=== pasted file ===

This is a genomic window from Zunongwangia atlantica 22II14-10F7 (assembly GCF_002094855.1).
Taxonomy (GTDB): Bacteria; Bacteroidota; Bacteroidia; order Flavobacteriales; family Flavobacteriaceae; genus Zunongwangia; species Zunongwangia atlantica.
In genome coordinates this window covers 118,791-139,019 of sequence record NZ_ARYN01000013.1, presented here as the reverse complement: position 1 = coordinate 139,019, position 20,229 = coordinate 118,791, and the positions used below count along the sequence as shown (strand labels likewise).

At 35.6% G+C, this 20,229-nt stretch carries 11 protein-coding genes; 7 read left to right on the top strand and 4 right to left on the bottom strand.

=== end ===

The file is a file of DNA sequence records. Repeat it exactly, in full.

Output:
This is a genomic window from Zunongwangia atlantica 22II14-10F7 (assembly GCF_002094855.1).
Taxonomy (GTDB): Bacteria; Bacteroidota; Bacteroidia; order Flavobacteriales; family Flavobacteriaceae; genus Zunongwangia; species Zunongwangia atlantica.
In genome coordinates this window covers 118,791-139,019 of sequence record NZ_ARYN01000013.1, presented here as the reverse complement: position 1 = coordinate 139,019, position 20,229 = coordinate 118,791, and the positions used below count along the sequence as shown (strand labels likewise).

At 35.6% G+C, this 20,229-nt stretch carries 11 protein-coding genes; 7 read left to right on the top strand and 4 right to left on the bottom strand.